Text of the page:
Mark My Word Nov/Dec 2008

Mark My Word Nov/Dec 2008

Sometimes I’m so bored with patchwork I could scream! God knows, I’ve invested more moolah in this hobby than the national budget of some mid-sized third-world country. So it seems a pity that I just allow all of my fabric, my gazillions of tools, and my machines to just lie there in my sewing room, collecting dust.

There are some quilters who are driven, knocking out one quilt after another, after another. I’m not one of them. I’m telling you, there are times when just cutting a strip or piecing a triangle seems like much too much work and well, the “I’ll do it tomorrow” mentality sets in.

It happens to all of us at one time or another. Soon, you start dropping out of your sewing groups and guilds, and your phone calls to and from your quilting friends start to dry up.

Before you know it, you’re a quilter with a butt-load of supplies and not an ounce of motivation or creativity to do anything with them. As each day passes your quilt-guilt-ometer starts running. Days turn into weeks, weeks to months, and worse.

It begs the question: Is a quilter a quilter if a quilter doesn’t quilt? Oh puleeeeese, Mary, of course they are! Does a stamp collector have to deliver mail?

Every artist and crafter finds themselves hitting a dry spell every once in awhile. And don’t get me started on scrap bookers. They become wrist-cutting depressed if they miss designing a page for every hair their kid grows, not to mention skipping a missing tooth or first boo-boo! (Be grateful you think fabric.)

Being a quilter is not a race to see how many wall hangings, table runners, or bed quilts you piece. It’s a state of mind. You’re a quilter if you say you are.

Taking a break from your quilting is just fine. You can give yourself permission to shut down your machine or put down your handwork once in awhile. Without creating some time and space for yourself, how do you expect to daydream, and play and recharge? If your quilting becomes a chore rather than the fun it once was, then stop. Take a break. Figure out why you’re feeling this way.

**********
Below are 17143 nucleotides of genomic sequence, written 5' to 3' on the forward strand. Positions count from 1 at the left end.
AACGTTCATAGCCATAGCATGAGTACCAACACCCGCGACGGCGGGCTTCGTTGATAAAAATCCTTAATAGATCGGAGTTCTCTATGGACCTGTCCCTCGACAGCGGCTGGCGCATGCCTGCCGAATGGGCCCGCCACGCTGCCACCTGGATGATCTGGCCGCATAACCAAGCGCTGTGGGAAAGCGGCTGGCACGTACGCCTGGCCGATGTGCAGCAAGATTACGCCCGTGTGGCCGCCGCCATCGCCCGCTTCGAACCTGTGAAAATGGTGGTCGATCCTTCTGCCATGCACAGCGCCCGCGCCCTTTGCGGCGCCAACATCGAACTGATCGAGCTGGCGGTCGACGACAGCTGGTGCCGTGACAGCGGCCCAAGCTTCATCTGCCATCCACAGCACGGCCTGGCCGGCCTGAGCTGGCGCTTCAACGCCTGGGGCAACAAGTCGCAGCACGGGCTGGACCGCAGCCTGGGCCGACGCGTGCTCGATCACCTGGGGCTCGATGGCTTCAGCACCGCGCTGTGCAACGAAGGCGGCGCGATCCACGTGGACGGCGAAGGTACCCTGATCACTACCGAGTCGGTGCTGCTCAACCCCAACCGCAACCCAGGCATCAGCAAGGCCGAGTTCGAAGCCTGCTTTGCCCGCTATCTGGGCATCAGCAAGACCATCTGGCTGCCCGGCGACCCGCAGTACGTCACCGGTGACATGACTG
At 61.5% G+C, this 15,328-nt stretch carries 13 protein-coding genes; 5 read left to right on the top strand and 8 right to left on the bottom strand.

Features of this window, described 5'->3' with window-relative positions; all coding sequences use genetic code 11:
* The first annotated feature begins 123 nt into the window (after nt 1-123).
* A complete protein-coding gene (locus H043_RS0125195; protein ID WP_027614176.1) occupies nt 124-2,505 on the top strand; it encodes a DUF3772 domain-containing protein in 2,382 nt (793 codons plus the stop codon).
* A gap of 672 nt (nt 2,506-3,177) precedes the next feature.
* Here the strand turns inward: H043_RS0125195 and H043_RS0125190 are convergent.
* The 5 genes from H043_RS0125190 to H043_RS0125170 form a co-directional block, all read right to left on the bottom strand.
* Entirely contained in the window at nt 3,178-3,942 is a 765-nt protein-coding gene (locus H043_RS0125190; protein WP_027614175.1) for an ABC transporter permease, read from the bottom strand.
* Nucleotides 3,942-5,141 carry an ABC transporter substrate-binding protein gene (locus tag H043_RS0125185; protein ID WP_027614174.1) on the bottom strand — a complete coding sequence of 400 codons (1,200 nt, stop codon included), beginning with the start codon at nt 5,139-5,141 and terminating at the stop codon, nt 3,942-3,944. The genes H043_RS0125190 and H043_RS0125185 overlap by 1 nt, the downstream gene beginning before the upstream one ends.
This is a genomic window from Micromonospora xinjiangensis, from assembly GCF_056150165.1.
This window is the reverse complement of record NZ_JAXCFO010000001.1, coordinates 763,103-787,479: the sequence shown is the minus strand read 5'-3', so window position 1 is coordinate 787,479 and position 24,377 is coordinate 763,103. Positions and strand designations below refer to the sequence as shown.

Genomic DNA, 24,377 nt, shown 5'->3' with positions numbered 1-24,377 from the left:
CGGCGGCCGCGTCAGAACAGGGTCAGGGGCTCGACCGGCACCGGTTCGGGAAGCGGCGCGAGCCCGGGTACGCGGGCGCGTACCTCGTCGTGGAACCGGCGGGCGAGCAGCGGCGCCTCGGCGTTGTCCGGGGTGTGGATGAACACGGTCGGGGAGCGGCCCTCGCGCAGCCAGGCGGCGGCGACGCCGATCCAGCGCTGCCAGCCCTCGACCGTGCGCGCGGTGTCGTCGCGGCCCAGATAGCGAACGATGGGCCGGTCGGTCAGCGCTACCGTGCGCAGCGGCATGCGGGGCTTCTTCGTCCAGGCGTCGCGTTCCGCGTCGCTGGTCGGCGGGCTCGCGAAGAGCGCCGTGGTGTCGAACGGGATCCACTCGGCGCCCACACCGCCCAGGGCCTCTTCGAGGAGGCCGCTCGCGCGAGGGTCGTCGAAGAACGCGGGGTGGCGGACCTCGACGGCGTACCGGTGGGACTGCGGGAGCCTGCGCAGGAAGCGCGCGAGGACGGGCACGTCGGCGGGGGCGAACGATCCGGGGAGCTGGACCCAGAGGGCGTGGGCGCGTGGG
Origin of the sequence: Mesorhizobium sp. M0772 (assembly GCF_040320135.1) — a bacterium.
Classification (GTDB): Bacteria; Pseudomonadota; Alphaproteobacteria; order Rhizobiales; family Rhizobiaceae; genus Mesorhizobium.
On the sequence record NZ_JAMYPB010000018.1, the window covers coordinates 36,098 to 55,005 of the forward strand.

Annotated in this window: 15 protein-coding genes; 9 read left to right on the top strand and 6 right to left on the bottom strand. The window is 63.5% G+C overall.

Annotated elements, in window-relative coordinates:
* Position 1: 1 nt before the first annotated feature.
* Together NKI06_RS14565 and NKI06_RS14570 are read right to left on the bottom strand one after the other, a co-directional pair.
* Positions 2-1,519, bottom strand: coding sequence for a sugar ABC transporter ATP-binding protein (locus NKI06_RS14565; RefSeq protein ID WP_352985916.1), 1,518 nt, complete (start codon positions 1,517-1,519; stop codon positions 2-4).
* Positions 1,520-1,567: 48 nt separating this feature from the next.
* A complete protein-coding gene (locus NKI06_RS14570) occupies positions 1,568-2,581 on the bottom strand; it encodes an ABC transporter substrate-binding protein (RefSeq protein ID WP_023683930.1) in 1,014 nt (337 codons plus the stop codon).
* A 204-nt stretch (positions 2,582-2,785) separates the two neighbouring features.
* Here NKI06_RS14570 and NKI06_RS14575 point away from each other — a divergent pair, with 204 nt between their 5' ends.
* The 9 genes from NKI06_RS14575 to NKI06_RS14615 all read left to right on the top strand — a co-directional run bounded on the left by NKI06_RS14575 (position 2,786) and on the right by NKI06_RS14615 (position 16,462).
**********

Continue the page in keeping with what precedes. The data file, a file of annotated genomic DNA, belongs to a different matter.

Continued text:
Try new things. Meet a new set of quilters and try sewing with them now and again. You may just need a change of pace and scenery to get recharged. When you go back to your patchwork, you’ll be a better person, and a more focused and creative quilter.

I love the time I’m in front of my sewing machine or showing off my latest quilt tops and designs. But I also love the time I’m away from it, guiltfree, until that itch to piece-something- before-I-go-mad gets the better of me.

One thing that I’ve learned over my years of patchwork is that sitting in front of my machine, day-in and day-out, month after month, and year after year, doesn’t make me a quilter, nor does it necessarily even make me a “good” quilter. It makes me a neurotic mess. (And I really don’t need any help in that department.) Taking occasional “quilting breathers,” shopping for new fabrics and notions, piecing blocks and quilts that I love and that satisfy me alone, as well as just dreaming about making quilts. . . well, now all that makes me a quilter, even if I only start one block every three years.

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